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Middle East Digest - December 15, 2009


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Washington, DC
December 15, 2009

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The Middle East Digest provides text and audio from the Daily Press Briefing. For the full briefings, please visit daily press briefings.

From the Daily Press Briefing of December 15, 2009

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MR. CROWLEY: Well, there was – it was a report to Congress. As to what – how much of that report the Congress will make available to public, we’ll defer to them.
QUESTION: The second part of the question.
MR. CROWLEY: And – which was?
QUESTION: I don’t know. There seem to be five Americans in prison in Pakistan. You might know something about it?
MR. CROWLEY: That case is still being investigated. We’re still working very closely with the Government of Pakistan. I have no update to tell you on that.
QUESTION: Are you aware of these reports that the father of one of them has been released?
MR. CROWLEY: I am aware of the report. I don’t have a particular comment.
QUESTION: And has there been any further consular visits?
MR. CROWLEY: Not to my knowledge, after the first one.
QUESTION: Just a quick follow-up on the five?
MR. CROWLEY: Mm-hmm.
SECRETARY CLINTON: Well, if they had not done anything wrong, then why Pakistan is deporting them? They are U.S. citizens. So you must be asking Pakistan, “Why are you deporting our citizens when they have not done anything wrong?” They’re not --
MR. CROWLEY: Well, I think we’re investigating the case. I don’t – there have been no charges proffered, but that – but as to how they got themselves to Pakistan, what they were intent on doing there and so forth, that is still something that is being investigated.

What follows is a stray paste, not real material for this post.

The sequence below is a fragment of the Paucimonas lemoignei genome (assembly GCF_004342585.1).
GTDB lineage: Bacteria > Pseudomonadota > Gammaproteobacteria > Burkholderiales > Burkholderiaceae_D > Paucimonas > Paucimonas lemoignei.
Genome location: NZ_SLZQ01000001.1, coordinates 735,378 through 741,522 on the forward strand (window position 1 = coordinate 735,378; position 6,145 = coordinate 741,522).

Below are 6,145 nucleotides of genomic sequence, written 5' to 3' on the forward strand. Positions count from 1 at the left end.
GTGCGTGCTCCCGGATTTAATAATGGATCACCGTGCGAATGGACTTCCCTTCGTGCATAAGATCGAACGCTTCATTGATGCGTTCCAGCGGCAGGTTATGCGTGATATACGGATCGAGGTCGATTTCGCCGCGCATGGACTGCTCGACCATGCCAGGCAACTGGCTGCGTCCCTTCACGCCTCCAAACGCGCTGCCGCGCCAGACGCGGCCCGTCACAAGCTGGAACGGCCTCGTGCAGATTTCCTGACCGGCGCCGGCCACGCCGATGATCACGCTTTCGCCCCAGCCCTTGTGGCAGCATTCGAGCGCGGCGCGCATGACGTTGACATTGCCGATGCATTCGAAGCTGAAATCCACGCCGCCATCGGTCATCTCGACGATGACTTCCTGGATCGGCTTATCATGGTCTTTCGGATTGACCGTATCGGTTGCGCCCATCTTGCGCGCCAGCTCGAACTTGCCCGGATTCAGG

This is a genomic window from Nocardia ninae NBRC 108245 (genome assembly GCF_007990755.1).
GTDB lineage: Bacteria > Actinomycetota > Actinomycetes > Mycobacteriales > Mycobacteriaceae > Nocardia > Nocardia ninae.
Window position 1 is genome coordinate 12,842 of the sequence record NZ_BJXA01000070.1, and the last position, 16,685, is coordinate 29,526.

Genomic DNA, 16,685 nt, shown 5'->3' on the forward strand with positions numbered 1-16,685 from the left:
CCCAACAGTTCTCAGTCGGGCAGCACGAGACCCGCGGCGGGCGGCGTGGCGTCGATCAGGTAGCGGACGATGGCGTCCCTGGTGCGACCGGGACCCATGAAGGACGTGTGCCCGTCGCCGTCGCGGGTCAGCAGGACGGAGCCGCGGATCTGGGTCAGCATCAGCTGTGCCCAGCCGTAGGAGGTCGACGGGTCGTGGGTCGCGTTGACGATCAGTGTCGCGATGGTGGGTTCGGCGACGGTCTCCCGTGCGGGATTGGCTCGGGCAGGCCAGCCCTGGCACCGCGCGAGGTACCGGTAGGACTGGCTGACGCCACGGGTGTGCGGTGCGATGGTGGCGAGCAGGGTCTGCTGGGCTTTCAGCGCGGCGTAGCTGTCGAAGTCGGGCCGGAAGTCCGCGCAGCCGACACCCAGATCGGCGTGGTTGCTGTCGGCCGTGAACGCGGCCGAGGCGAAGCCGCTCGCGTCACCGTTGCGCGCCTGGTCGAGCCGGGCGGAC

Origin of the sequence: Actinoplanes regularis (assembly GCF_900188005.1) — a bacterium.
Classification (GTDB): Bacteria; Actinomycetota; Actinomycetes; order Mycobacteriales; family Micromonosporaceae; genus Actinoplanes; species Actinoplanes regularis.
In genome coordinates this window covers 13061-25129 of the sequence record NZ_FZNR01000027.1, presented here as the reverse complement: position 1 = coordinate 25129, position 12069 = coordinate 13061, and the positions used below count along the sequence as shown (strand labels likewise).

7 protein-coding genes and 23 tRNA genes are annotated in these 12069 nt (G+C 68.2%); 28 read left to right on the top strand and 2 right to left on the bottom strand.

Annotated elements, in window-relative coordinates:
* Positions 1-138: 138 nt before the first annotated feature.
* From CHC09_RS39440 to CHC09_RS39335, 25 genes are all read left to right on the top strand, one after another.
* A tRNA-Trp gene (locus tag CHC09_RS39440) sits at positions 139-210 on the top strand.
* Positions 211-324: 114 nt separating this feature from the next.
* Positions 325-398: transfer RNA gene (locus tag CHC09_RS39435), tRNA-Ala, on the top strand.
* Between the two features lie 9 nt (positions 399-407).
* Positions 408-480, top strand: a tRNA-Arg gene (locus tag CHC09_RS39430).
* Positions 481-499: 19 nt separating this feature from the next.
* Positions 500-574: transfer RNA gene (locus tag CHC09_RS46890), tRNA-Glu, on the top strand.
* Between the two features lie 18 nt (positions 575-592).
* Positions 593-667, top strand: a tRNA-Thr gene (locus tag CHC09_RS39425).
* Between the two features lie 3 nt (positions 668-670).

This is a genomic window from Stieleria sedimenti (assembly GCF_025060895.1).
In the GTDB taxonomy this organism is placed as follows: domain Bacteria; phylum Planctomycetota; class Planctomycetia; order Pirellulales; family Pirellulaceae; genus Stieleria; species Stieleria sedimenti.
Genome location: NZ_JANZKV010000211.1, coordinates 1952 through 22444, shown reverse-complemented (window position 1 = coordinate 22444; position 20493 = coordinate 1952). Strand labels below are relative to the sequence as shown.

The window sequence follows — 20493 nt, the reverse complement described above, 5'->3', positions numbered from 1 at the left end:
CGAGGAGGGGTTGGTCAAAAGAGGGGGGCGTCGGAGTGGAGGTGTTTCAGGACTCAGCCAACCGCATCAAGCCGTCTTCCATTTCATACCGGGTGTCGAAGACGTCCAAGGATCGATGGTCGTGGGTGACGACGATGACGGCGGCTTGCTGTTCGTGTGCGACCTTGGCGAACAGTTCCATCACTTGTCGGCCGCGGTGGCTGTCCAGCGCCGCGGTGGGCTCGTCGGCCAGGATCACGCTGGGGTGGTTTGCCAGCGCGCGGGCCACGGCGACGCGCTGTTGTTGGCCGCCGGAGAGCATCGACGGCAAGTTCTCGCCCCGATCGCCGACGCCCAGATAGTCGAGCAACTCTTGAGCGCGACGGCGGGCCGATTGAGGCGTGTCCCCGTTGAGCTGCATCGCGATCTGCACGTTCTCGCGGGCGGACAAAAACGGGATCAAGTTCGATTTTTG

Michel.
QUESTION: P.J., Senator Mitchell has met today the Lebanese president. Do you have any readout on this meeting?
MR. CROWLEY: With the president of Lebanon?
QUESTION: Yeah.
MR. CROWLEY: He did meet today – the Secretary met with the president of Lebanon last night for close to an hour. And obviously, yesterday, the President met with President Sulayman, and as did Vice President Biden. Obviously, it reflects the important role and position that Lebanon plays within the region.
In the Secretary’s meeting with the president, they talked about the peace process. They talked about – in all of its dimensions, not just with respect to Palestine, but with respect to other tracks as well, a variety of other regional issues. I think Senator Mitchell – I don’t have a particular readout of his discussion this morning, but I can assume that it involved a more granular discussion about the status of the peace process.
QUESTION: Is he going back to the region soon? Two weeks ago, he said that he –
MR. CROWLEY: Senator Mitchell?
QUESTION: Yeah.
MR. CROWLEY: I do not expect that Senator Mitchell will travel between now and the end of the year. I think he will travel early in 2010.
MR. CROWLEY: No.
QUESTION: No?
MR. CROWLEY: But we – those kinds of reports keep cropping up. We do not have a military role in this conflict.
MR. CROWLEY: We are in dialogue with the Hill on that particular legislation and the standards that it outlines. Probably, we’ll do that discussion quietly, rather than from the podium.
QUESTION: Well, you don’t – the Administration asked the Senate to hold off until next – till next month, next year, on it. But you don’t seem to have done the same thing with the House. Do you not have a problem with the House version?
MR. CROWLEY: We are in touch with both houses of Congress on the specifics in --
QUESTION: Well, they’re going to vote in like an hour or so.
MR. CROWLEY: I understand that.
QUESTION: So do you not have a problem with the House version?
MR. CROWLEY: Okay. No. We are in contact with the House leadership on legislation that is working its way there. We’re in contact with the Senate on legislation that’s working in there, and we’re also conscious that eventually something may emerge from the Congress on this issue. We have a robust dialogue going on with the Hill on – to help them understand where we’re heading in terms of policy and how this legislation and some of the specifics inside – various versions may or may not, we think, help our policy.
QUESTION: Well, isn’t it – can we assume that since the House is going ahead with its vote, you don’t have a problem with this – with the bill?
MR. CROWLEY: You should not make that assumption.
QUESTION: Well, then have you asked them to – not to vote today?
MR. CROWLEY: I – again, as I just said, we are in discussions with the Hill about --
QUESTION: Well, that’s fine. But it’s a pretty straightforward question.